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Abstract

One of the paradoxes of the Howard era of liberal reforms is that they appear to have been partly unsuccessful. The scope of government measured by aggregate public spending has declined, in Australia, since the mid-1990s. Yet taxation, welfare state transfers and public provision have all been subject to long-term increase – since 1974, when the enthusiasm for cutbacks and altered expectations took hold. This anomaly suggests that the ‘possibilities of politics’ have not been extinguished by economic rationalism; however the resilience of the democratic impulse nonetheless coincides with the unarguable dismantlement of past institutional achievements associated with the ‘Australian settlement’, particularly the system of compulsory arbitration and centralized wage-fixation.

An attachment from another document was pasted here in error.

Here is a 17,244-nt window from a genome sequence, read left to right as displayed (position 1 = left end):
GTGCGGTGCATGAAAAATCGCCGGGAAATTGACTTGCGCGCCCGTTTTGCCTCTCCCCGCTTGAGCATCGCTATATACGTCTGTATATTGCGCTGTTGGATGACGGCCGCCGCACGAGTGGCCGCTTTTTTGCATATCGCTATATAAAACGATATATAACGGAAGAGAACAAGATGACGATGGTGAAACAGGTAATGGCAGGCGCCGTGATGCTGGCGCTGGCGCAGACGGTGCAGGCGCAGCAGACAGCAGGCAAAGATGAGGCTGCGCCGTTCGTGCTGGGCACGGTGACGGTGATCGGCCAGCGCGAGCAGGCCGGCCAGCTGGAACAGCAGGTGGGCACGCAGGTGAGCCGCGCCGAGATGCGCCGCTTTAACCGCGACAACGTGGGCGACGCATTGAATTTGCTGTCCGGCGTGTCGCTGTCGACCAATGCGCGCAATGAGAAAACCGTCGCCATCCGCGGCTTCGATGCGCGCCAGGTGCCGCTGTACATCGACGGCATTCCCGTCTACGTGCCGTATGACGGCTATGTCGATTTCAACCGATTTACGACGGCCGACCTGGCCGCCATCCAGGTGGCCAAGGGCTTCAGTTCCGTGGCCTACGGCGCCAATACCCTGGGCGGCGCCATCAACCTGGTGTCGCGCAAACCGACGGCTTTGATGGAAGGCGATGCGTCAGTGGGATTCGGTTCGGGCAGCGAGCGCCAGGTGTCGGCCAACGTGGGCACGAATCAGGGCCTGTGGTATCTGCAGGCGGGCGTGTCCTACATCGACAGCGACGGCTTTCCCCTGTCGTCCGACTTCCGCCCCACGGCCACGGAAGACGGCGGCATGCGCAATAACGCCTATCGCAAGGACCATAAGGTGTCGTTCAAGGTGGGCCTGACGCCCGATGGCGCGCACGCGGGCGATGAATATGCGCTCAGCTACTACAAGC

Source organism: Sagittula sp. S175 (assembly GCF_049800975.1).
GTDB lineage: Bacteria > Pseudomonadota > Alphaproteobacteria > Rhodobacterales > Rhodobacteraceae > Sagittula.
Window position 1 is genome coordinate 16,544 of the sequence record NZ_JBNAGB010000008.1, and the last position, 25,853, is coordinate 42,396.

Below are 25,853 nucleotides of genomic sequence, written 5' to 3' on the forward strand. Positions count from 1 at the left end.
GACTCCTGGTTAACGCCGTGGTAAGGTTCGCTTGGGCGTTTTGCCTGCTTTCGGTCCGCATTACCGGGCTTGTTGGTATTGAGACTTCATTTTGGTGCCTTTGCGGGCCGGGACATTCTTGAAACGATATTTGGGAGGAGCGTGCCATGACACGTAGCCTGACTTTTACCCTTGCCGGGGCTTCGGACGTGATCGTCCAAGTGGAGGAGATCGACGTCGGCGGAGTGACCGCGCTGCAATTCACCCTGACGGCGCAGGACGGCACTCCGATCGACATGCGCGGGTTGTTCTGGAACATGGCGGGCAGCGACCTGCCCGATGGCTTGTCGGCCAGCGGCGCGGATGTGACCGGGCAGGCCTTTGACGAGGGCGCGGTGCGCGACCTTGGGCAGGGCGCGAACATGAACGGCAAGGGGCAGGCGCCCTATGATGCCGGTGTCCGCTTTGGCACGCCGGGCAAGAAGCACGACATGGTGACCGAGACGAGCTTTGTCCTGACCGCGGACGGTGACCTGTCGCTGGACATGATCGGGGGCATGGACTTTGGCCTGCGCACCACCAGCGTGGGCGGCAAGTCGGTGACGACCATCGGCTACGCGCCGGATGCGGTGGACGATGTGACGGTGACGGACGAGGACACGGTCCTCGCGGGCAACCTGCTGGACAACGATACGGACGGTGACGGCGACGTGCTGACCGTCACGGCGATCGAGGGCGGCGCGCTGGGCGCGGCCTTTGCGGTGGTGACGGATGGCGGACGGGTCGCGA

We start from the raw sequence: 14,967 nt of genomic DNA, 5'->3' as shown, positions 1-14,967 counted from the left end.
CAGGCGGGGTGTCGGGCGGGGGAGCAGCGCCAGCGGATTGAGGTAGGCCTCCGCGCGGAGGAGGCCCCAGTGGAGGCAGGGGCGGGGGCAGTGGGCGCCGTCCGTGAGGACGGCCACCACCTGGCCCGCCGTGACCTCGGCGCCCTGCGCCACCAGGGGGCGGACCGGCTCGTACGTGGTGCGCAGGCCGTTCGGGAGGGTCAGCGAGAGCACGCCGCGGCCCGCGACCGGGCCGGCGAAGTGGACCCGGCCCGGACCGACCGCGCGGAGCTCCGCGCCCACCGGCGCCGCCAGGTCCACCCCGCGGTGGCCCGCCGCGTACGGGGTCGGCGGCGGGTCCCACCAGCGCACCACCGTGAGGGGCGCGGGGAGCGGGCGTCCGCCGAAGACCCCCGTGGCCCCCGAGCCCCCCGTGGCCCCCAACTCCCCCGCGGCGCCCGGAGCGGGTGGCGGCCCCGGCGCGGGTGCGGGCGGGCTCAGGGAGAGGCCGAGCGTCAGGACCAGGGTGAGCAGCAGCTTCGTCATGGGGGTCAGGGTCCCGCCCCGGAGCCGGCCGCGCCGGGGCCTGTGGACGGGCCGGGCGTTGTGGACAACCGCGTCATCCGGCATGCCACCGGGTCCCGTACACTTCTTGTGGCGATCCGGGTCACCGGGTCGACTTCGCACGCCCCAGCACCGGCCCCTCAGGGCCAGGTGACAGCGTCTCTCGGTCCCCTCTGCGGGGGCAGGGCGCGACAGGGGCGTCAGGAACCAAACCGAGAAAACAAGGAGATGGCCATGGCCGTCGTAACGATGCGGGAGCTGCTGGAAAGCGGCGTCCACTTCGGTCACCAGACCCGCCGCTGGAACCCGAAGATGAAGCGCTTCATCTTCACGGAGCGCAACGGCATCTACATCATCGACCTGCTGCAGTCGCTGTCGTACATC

This paper documents and explores both sides of the implied conundrum. It notes the long-term expansion of anti-liberal, extra-market modes of governance (which Australia shares with all other rich societies). But it cautiously concludes this will not be sufficient to out-weigh the effects of the renunciation of specifically antipodean state experiments. This conclusion has implications for theoretical understandings of politics just as controversial as the divisive politics that characterized the 1996-2007 era.

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